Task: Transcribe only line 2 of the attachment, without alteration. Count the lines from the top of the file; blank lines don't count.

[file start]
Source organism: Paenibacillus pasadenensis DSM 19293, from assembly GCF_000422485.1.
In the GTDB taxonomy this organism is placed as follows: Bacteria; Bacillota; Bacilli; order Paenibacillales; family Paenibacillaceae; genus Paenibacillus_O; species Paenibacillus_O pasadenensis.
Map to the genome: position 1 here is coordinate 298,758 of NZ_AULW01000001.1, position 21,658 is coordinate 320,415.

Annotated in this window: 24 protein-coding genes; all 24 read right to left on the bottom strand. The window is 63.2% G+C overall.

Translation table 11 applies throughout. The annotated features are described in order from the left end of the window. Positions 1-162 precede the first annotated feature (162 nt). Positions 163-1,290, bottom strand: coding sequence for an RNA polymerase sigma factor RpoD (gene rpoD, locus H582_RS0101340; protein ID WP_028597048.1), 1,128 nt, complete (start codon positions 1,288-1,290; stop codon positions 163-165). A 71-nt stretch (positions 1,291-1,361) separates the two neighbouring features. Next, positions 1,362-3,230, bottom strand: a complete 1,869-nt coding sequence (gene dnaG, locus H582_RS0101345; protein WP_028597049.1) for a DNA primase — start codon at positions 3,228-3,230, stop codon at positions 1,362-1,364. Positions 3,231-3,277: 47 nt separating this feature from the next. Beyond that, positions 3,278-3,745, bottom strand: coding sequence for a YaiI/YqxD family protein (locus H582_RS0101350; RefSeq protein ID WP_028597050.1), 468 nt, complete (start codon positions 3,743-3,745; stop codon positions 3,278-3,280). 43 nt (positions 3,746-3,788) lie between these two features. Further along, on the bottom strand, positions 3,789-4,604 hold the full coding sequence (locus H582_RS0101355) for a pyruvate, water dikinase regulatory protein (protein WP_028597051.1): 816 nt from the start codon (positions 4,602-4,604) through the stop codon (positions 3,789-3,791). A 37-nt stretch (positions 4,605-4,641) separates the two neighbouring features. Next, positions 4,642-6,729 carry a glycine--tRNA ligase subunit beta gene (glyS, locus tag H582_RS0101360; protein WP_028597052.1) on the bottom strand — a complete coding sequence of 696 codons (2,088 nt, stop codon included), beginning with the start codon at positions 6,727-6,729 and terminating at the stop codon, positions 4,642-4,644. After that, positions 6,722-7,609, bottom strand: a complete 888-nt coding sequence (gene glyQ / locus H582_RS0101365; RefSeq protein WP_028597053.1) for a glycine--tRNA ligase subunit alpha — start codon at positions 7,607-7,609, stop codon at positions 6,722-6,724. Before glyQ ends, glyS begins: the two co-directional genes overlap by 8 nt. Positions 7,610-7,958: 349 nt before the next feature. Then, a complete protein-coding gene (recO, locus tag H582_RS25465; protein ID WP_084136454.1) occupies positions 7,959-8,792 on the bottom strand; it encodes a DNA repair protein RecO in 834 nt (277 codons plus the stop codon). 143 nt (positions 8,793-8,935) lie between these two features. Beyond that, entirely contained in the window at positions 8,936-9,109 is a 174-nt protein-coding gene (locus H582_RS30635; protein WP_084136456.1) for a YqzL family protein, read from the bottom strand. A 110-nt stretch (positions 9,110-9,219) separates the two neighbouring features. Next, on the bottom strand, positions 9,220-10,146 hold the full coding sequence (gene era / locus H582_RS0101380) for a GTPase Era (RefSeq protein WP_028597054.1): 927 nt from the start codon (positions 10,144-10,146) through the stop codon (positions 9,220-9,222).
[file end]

In the GTDB taxonomy this organism is placed as follows: Bacteria; Bacillota; Bacilli; order Paenibacillales; family Paenibacillaceae; genus Paenibacillus_O; species Paenibacillus_O pasadenensis.